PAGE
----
There is a good deal of variation in how people respond to carbohydrates ... the same bread, fruit, sweets, etc.
The researchers made the discovery after fitting 800 people with blood glucose monitors for a week. The people ate standard breakfasts supplied by the researchers. Although the volunteers all ate the same food, their blood glucose levels after eating those foods varied dramatically. Traits and behaviors such as body mass index, sleep, exercise, blood pressure, cholesterol levels and the kinds of microbes living in people’s intestines are associated with blood glucose responses to food, the researchers conclude.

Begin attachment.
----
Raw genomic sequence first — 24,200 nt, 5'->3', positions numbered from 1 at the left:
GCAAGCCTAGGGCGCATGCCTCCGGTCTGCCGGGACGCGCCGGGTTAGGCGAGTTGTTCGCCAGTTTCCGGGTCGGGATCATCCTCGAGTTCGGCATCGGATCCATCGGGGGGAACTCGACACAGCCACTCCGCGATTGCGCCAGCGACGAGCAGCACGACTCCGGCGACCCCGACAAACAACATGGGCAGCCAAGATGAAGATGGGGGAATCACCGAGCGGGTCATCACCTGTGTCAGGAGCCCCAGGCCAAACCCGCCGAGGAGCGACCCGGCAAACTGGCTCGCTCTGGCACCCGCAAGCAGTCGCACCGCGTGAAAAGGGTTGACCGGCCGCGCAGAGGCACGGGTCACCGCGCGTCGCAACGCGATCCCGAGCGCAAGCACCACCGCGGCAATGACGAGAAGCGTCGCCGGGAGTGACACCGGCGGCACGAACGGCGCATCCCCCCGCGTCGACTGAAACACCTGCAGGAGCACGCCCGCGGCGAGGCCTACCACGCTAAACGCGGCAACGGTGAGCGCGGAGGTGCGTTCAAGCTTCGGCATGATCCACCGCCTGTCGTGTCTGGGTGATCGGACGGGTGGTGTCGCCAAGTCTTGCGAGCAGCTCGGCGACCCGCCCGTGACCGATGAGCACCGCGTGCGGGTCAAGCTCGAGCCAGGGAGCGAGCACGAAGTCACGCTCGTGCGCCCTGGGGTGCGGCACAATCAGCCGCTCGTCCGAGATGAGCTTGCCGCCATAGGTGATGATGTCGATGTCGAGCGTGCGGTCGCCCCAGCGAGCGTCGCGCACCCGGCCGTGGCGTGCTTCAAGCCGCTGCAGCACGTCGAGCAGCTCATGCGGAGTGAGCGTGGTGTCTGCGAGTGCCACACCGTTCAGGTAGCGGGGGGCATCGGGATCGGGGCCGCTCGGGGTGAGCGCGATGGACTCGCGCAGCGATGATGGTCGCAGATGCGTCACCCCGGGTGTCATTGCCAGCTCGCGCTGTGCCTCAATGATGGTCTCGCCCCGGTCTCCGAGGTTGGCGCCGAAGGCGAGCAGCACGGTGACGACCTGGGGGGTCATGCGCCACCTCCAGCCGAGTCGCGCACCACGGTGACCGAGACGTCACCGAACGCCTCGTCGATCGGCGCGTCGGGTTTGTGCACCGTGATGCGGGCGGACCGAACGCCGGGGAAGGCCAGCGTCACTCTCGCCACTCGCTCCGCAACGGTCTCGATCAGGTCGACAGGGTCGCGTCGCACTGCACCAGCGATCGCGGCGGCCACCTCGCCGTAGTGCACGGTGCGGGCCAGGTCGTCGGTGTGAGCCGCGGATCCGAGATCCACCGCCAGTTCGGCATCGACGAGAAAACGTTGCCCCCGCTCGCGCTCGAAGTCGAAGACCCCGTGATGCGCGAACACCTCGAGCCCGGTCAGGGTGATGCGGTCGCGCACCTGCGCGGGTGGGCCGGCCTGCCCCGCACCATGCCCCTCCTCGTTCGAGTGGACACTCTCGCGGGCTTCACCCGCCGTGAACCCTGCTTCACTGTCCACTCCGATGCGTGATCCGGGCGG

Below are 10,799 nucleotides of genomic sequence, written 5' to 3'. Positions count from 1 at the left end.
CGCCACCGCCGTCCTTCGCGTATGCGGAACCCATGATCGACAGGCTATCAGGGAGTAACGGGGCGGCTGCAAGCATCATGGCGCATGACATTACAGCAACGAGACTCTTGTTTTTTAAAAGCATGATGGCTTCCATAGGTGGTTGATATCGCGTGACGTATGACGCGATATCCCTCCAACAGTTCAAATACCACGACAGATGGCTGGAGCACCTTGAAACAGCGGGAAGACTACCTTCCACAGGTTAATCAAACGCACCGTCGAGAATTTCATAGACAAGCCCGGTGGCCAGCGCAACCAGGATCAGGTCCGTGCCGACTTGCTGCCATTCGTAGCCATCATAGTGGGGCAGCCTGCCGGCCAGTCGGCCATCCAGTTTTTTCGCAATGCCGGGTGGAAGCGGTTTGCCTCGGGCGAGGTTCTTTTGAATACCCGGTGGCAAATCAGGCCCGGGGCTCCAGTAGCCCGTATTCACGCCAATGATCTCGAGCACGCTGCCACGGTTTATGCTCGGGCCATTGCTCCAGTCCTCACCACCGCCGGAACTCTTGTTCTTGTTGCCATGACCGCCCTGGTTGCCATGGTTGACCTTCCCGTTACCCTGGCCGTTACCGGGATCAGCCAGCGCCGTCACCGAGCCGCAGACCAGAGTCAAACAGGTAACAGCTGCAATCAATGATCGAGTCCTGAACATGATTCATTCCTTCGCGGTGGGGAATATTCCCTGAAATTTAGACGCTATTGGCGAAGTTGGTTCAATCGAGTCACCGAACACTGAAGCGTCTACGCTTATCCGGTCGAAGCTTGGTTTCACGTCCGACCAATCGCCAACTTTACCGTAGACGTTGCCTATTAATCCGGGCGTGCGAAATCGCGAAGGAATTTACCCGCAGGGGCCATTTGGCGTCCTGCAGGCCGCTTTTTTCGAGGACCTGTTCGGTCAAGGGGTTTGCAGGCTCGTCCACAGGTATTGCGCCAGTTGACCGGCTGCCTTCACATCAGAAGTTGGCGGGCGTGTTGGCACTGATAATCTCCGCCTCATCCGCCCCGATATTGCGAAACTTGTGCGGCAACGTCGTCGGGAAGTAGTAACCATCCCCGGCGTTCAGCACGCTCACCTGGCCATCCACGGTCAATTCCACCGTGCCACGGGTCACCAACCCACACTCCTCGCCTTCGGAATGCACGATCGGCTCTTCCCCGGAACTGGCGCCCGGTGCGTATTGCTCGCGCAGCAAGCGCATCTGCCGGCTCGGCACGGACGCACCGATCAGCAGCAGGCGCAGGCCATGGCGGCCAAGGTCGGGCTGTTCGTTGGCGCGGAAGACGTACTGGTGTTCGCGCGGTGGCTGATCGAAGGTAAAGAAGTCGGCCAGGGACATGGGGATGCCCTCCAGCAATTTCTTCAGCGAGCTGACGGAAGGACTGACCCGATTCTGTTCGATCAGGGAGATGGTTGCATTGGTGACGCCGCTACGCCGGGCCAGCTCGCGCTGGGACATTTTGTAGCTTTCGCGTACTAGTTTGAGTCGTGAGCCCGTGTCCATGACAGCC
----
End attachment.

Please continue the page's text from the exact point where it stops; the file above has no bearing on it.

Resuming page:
Those findings indicate that blood sugar spikes after eating depend “not only on what you eat, but how your system processes that food,” says Clay Marsh, an epigenetics researcher at West Virginia University in Morgantown.
Such individual differences have been noticed in previous studies, says study coauthor Eran Elinav, an immunologist at the Weizmann Institute of Science in Rehovot, Israel. While previous studies dismissed the differences as flukes, “we’re actually quantifying it,” Elinav says. For instance, eating bread produced a postmeal blood sugar level rise of 44 milligrams per deciliter of blood per hour on average. But some people’s blood sugar rose as little as 15 mg/dl*h, while others had a spike as high as 79 mg/dl*h after eating the same amount of bread.
a tip of the hat to Sukie